Facebook Sued for Trademark Infringement of “TIMELINES” Mark
Timelines, Inc., has filed suit in the Northern District of Illinois against Facebook, seeking to enjoin the launch of its new product, which it has marketed under the name "Timeline." Plaintiff Timelines owns three federally registered trademarks on which it bases its suit: "TIMELINES" (Reg. No. 3,684,074); "TIMELINES.COM" (Reg. No. 3,764,134) and a graphic depiction of the word TIMELINES (Reg. No. 3,784,720). Each of these trademarks has been registered in Class 42 for: "Providing a web site that gives users the ability to create customized web pages featuring user-defined information about historical, current and upcoming events; and application service provider, namely, managing web sites of others in the fields of historical, current and upcoming events." (Emphasis added).
In its Complaint, Plaintiff Timelines alleges that around September 23, 2011, it learned that Facebook was planning to launch a service called Timeline – and make it available as early as October 1 – which is described at https://www.facebook.com/about/timeline. (ECF No. 1, Complaint, ¶ 8; Pacer access required to access this document). (The link to Facebook's explanation of its new Timeline product was active when I checked it this afternoon, but perhaps it will disappear (or be "inaccessible") during the pendency of the lawsuit – particularly if a temporary restraining order (TRO) is issued.) Plaintiff Timelines alleges that "this service is identical or nearly identical to what Timeline offers" (id.), that Facebook knew it was causing confusion (id. ¶ 9) and that Facebook has now disabled access to Plaintiff Timelines' own Facebook page (id. ¶ 10).
For context, Plaintiff Timelines explains that its own website has averaged approximately 97,000 visitors per month in 2011 and that it has "invested several million dollars into its business and has taken swift action to protect its Marks." (Id. ¶¶ 24, 27).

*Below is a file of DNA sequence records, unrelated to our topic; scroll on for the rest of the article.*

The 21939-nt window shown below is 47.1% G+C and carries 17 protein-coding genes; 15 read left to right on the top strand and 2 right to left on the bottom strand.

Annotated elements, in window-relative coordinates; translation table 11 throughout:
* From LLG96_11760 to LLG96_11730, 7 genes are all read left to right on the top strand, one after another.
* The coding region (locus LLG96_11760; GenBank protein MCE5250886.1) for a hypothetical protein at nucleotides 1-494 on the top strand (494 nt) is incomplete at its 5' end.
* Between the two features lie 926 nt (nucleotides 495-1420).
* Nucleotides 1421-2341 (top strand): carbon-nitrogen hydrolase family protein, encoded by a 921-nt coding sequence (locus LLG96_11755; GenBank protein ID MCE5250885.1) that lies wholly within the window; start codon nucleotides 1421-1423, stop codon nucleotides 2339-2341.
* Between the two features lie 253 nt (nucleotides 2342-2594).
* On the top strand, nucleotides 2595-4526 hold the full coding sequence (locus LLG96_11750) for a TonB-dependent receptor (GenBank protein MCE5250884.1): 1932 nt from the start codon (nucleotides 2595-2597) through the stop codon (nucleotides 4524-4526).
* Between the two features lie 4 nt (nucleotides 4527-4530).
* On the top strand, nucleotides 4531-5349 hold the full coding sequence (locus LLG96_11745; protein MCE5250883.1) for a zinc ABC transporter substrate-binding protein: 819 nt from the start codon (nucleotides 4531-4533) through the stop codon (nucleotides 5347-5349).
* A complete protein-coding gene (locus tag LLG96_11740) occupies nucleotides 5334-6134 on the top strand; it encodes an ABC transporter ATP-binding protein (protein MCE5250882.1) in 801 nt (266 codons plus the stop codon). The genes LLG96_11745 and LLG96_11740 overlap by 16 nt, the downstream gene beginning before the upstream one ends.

Plaintiff Timelines alleges trademark infringement (§ 1114) based on likelihood of confusion deriving from a false implication of sponsorship or affiliation, and willful infringement, all resulting in claimed immediate and irreparable harm, leaving Timelines without an adequate remedy at law. (Id. ¶¶ 33-39). It also alleges false designation of origin (§ 1125), which it claims will improperly suggest a relationship between Timelines and Facebook and "destroy the source-identifying function and goodwill that Timelines has cultivated in its TIMELINES marks." (Id. ¶ 43). Again, Timelines makes a claim of willful infringement on this second count. Timelines also seeks relief under state consumer fraud laws and the uniform deceptive trade practices act. (Id. ¶¶ 48-59).
Plaintiff Timelines seeks temporary, preliminary and permanent injunctive relief to prevent Facebook from using TIMELINE or TIMELINES or anything confusingly similar as well as money damages and "any other relief the Court deems just." (Id. ¶ 12). It seeks attorneys' fees, court costs, compensatory damages, exemplary damages, Facebook's profits, treble damages based on the willful infringement claim, and punitive damages pursuant to the consumer fraud claims. (Id. Prayer for Relief). It also seeks publication of corrective advertising and a written accounting by Facebook within thirty days of the entry of the order detailing the "manner and form" in which Facebook complied with the order.
There may be a typo in the Complaint – in the Prayer for Relief, Timelines requests "That Facebook recover its costs of court" – which makes no sense, so they must have meant to request "That Timelines recover its costs of court." (Id. at page 11).
Plaintiff Timelines also filed its motion for TRO today, along with a memo of law in support. ECF Nos. 7 & 8, Civil Action No. 11-6867 (N.D. Ill.) (Pacer access required to access these documents). In its motion for TRO, it specifically requests that Facebook be prevented from using these trademarks, from launching the service using these trademarks, and be required to distribute corrective advertising to dispel the "false and misleading impression" caused by Facebook's promotional materials to date. ECF No. 7. (In other words, it only seeks a TRO to prevent further damage caused by Facebook's alleged actions – any monetary damage claims will be handled at a later point in this case.)
I am an IP attorney practicing with Eckert Seamans Cherin & Mellott in their IP practice in the Philadelphia ofice. You can also follow me on Twitter: @PaTMLawyer. PLEASE NOTE: ALL OF THE VIEWS EXPRESSED IN THIS BLOG ARE MINE ALONE, AND DO NOT NECESSARILY REFLECT THE VIEWS HELD BY OTHER ATTORNEYS IN THE FIRM.
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